The last weekend of December, I was invited to preach at the church where I interned last year. I felt honored to be asked and sad to have to turn Dave down. However, I was excited to be celebrating our 5-year wedding anniversary! J and I had been idly discussing how to celebrate, given that we would only have a short weekend sans children. I was flipping through a Long Weekends magazine and came across an ad for Oglebay resort in Wheeling. I had read about their Christmas light display for years in Southern Living and had been wanting to go. J had spent time at Oglebay with her parents when she was a pre-teen and had good memories of it. So, she got on the horn and made us reservations. We spent the next month gleefully anticipating our trip.
That much excitement and anticipation could have been a very bad thing, but the trip ended up being even more wonderful than we had thought it might be. After the kids were picked up Friday evening, we hit the road for Wheeling. We had a good trip and found Oglebay without any problems. It was interesting driving in the way we did, past all the big plants along the Ohio River. The area we drove through was definitely not a well-off one, but Christmas lights shone merrily from even the most humble single-wides, indicating a strong spirit among the people in the region. The huge plants we drove past reminded me of the big Dupont factory on the Tennessee River where my ex's uncle worked. I commented to J, "Mordor" as we passed.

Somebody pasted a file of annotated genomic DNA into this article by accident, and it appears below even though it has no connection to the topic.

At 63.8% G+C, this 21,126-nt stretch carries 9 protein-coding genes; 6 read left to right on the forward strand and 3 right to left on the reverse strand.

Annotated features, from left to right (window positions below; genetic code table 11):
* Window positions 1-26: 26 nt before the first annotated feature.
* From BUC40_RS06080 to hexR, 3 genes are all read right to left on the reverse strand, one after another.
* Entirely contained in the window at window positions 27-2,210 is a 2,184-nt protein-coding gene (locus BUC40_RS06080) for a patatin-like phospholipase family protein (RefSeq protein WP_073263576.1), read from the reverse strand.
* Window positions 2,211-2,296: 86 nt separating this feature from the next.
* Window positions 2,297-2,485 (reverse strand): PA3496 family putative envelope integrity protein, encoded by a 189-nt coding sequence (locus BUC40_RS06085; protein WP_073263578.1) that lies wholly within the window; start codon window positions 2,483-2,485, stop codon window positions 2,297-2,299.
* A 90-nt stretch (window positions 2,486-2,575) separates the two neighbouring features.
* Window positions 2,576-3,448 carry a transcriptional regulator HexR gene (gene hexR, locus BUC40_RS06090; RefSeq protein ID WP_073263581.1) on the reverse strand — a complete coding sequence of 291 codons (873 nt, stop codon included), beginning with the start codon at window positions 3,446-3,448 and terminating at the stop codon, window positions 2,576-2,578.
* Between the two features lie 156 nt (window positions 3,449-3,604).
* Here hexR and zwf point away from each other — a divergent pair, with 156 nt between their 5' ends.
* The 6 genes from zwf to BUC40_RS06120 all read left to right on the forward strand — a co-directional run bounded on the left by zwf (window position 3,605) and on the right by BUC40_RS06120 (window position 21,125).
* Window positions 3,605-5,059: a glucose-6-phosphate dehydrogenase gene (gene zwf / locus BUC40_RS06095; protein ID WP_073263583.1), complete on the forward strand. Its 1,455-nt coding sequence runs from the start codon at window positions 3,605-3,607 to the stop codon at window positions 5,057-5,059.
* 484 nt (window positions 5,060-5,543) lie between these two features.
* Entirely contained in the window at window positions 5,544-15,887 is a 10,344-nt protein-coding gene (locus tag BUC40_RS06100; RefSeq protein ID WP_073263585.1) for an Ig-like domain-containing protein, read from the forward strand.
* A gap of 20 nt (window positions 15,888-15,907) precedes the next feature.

Arriving at Oglebay, I was a bit dismayed at the outside appearance, as it looked like any other state park lodge. However, I decided that the accomodations didn't matter nearly so much as the company. After all, our favorite place in the world to visit is my mom's place, which is definitely not luxury accomodations but feels wonderful! We always leave feeling recharged and creatively stimulated, if profoundly grateful for running water. Once we entered our room, though, I was floored by its beauty. It was elegantly decorated, in rich reds and warm yellows, down to the last detail. The covers were sumptuous, the fireplace a delight, furniture giving off a classy vintage feel. The bathroom was plush, with a deep comfortable tub and large shower. The lighting was soft and cozy. Even the woodwork was beautifully carved. I could have happily stayed a week and never left the room. J had arranged for a platter of cheese and fruit to be left in our room and we stowed a bottle of Chandon champagne in the fridge, along with a mini bottle of Martini & Rossi from our last B&B stay. Moreover, my darling had called a local florist and ordered a gorgeous bouquet of pink roses, tulips and gerberas delivered to the room. The height of romance!